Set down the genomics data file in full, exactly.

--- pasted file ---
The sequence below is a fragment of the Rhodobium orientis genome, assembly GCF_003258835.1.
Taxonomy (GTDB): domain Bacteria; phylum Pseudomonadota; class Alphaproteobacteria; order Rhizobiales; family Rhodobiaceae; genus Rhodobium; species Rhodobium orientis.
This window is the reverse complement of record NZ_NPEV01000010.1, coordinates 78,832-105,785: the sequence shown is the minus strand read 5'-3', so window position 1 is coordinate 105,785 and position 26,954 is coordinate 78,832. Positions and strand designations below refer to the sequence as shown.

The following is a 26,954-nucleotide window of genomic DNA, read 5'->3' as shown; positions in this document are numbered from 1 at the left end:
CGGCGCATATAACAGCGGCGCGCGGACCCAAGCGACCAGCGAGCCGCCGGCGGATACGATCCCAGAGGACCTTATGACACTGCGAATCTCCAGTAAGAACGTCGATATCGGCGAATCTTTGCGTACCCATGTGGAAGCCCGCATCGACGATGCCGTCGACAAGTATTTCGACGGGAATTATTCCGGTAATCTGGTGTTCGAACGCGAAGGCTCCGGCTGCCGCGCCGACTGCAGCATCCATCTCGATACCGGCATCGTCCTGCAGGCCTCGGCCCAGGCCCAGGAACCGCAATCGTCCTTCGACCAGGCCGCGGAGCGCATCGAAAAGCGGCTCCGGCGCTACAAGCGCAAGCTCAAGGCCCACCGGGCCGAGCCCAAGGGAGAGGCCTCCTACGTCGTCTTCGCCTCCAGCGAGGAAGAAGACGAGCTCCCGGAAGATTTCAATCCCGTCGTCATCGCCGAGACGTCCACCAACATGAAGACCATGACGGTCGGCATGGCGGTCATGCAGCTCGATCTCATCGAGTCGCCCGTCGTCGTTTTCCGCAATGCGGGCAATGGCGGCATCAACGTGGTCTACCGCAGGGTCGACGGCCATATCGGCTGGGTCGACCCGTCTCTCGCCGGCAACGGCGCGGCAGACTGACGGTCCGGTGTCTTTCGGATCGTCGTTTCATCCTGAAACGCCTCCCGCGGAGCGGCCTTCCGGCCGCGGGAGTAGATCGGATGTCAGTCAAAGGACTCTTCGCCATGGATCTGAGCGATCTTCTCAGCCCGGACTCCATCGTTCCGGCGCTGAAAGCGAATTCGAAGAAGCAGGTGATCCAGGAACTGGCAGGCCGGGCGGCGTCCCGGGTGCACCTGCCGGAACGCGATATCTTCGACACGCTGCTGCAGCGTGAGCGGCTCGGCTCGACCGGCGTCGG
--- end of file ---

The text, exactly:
The sequence below is a fragment of the Rhodobium orientis genome, assembly GCF_003258835.1.
Taxonomy (GTDB): domain Bacteria; phylum Pseudomonadota; class Alphaproteobacteria; order Rhizobiales; family Rhodobiaceae; genus Rhodobium; species Rhodobium orientis.
This window is the reverse complement of record NZ_NPEV01000010.1, coordinates 78,832-105,785: the sequence shown is the minus strand read 5'-3', so window position 1 is coordinate 105,785 and position 26,954 is coordinate 78,832. Positions and strand designations below refer to the sequence as shown.

The following is a 26,954-nucleotide window of genomic DNA, read 5'->3' as shown; positions in this document are numbered from 1 at the left end:
CGGCGCATATAACAGCGGCGCGCGGACCCAAGCGACCAGCGAGCCGCCGGCGGATACGATCCCAGAGGACCTTATGACACTGCGAATCTCCAGTAAGAACGTCGATATCGGCGAATCTTTGCGTACCCATGTGGAAGCCCGCATCGACGATGCCGTCGACAAGTATTTCGACGGGAATTATTCCGGTAATCTGGTGTTCGAACGCGAAGGCTCCGGCTGCCGCGCCGACTGCAGCATCCATCTCGATACCGGCATCGTCCTGCAGGCCTCGGCCCAGGCCCAGGAACCGCAATCGTCCTTCGACCAGGCCGCGGAGCGCATCGAAAAGCGGCTCCGGCGCTACAAGCGCAAGCTCAAGGCCCACCGGGCCGAGCCCAAGGGAGAGGCCTCCTACGTCGTCTTCGCCTCCAGCGAGGAAGAAGACGAGCTCCCGGAAGATTTCAATCCCGTCGTCATCGCCGAGACGTCCACCAACATGAAGACCATGACGGTCGGCATGGCGGTCATGCAGCTCGATCTCATCGAGTCGCCCGTCGTCGTTTTCCGCAATGCGGGCAATGGCGGCATCAACGTGGTCTACCGCAGGGTCGACGGCCATATCGGCTGGGTCGACCCGTCTCTCGCCGGCAACGGCGCGGCAGACTGACGGTCCGGTGTCTTTCGGATCGTCGTTTCATCCTGAAACGCCTCCCGCGGAGCGGCCTTCCGGCCGCGGGAGTAGATCGGATGTCAGTCAAAGGACTCTTCGCCATGGATCTGAGCGATCTTCTCAGCCCGGACTCCATCGTTCCGGCGCTGAAAGCGAATTCGAAGAAGCAGGTGATCCAGGAACTGGCAGGCCGGGCGGCGTCCCGGGTGCACCTGCCGGAACGCGATATCTTCGACACGCTGCTGCAGCGTGAGCGGCTCGGCTCGACCGGCGTCGG